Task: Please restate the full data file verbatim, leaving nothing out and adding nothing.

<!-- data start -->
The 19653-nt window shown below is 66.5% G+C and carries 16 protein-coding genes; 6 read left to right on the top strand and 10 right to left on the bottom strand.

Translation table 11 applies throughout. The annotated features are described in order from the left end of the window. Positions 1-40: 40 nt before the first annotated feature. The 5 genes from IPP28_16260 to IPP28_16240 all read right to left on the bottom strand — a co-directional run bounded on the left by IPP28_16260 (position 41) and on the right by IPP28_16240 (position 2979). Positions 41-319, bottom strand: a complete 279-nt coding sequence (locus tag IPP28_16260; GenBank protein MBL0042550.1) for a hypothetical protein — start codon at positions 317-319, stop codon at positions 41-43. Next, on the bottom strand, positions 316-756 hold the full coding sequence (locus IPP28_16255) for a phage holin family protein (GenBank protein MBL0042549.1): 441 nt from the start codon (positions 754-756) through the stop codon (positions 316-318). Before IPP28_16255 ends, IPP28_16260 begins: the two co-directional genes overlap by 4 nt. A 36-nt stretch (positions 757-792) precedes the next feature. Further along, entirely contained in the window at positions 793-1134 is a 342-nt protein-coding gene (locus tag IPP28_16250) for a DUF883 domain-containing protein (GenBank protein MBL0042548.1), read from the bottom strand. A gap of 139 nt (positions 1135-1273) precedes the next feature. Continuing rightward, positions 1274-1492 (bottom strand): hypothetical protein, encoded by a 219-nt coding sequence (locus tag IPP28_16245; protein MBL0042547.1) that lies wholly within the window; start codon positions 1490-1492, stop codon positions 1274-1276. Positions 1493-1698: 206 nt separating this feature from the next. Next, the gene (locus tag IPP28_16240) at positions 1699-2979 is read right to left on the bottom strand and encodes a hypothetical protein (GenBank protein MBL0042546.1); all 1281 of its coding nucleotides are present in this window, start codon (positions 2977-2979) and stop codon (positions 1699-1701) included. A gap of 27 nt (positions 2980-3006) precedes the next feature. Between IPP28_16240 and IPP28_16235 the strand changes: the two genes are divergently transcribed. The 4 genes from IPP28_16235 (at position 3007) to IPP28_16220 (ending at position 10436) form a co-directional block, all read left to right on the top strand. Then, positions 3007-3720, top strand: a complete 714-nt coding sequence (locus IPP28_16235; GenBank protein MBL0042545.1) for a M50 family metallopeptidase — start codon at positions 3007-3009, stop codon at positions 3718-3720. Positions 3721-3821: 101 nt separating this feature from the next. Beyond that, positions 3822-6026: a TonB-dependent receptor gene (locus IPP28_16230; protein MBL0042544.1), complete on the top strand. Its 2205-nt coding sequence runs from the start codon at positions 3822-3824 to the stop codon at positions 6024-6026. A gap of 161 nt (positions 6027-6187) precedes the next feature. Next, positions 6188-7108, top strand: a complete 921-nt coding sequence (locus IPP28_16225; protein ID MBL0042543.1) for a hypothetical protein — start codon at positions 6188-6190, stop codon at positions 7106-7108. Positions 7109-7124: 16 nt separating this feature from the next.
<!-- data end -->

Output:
The 19653-nt window shown below is 66.5% G+C and carries 16 protein-coding genes; 6 read left to right on the top strand and 10 right to left on the bottom strand.

Translation table 11 applies throughout. The annotated features are described in order from the left end of the window. Positions 1-40: 40 nt before the first annotated feature. The 5 genes from IPP28_16260 to IPP28_16240 all read right to left on the bottom strand — a co-directional run bounded on the left by IPP28_16260 (position 41) and on the right by IPP28_16240 (position 2979). Positions 41-319, bottom strand: a complete 279-nt coding sequence (locus tag IPP28_16260; GenBank protein MBL0042550.1) for a hypothetical protein — start codon at positions 317-319, stop codon at positions 41-43. Next, on the bottom strand, positions 316-756 hold the full coding sequence (locus IPP28_16255) for a phage holin family protein (GenBank protein MBL0042549.1): 441 nt from the start codon (positions 754-756) through the stop codon (positions 316-318). Before IPP28_16255 ends, IPP28_16260 begins: the two co-directional genes overlap by 4 nt. A 36-nt stretch (positions 757-792) precedes the next feature. Further along, entirely contained in the window at positions 793-1134 is a 342-nt protein-coding gene (locus tag IPP28_16250) for a DUF883 domain-containing protein (GenBank protein MBL0042548.1), read from the bottom strand. A gap of 139 nt (positions 1135-1273) precedes the next feature. Continuing rightward, positions 1274-1492 (bottom strand): hypothetical protein, encoded by a 219-nt coding sequence (locus tag IPP28_16245; protein MBL0042547.1) that lies wholly within the window; start codon positions 1490-1492, stop codon positions 1274-1276. Positions 1493-1698: 206 nt separating this feature from the next. Next, the gene (locus tag IPP28_16240) at positions 1699-2979 is read right to left on the bottom strand and encodes a hypothetical protein (GenBank protein MBL0042546.1); all 1281 of its coding nucleotides are present in this window, start codon (positions 2977-2979) and stop codon (positions 1699-1701) included. A gap of 27 nt (positions 2980-3006) precedes the next feature. Between IPP28_16240 and IPP28_16235 the strand changes: the two genes are divergently transcribed. The 4 genes from IPP28_16235 (at position 3007) to IPP28_16220 (ending at position 10436) form a co-directional block, all read left to right on the top strand. Then, positions 3007-3720, top strand: a complete 714-nt coding sequence (locus IPP28_16235; GenBank protein MBL0042545.1) for a M50 family metallopeptidase — start codon at positions 3007-3009, stop codon at positions 3718-3720. Positions 3721-3821: 101 nt separating this feature from the next. Beyond that, positions 3822-6026: a TonB-dependent receptor gene (locus IPP28_16230; protein MBL0042544.1), complete on the top strand. Its 2205-nt coding sequence runs from the start codon at positions 3822-3824 to the stop codon at positions 6024-6026. A gap of 161 nt (positions 6027-6187) precedes the next feature. Next, positions 6188-7108, top strand: a complete 921-nt coding sequence (locus IPP28_16225; protein ID MBL0042543.1) for a hypothetical protein — start codon at positions 6188-6190, stop codon at positions 7106-7108. Positions 7109-7124: 16 nt separating this feature from the next.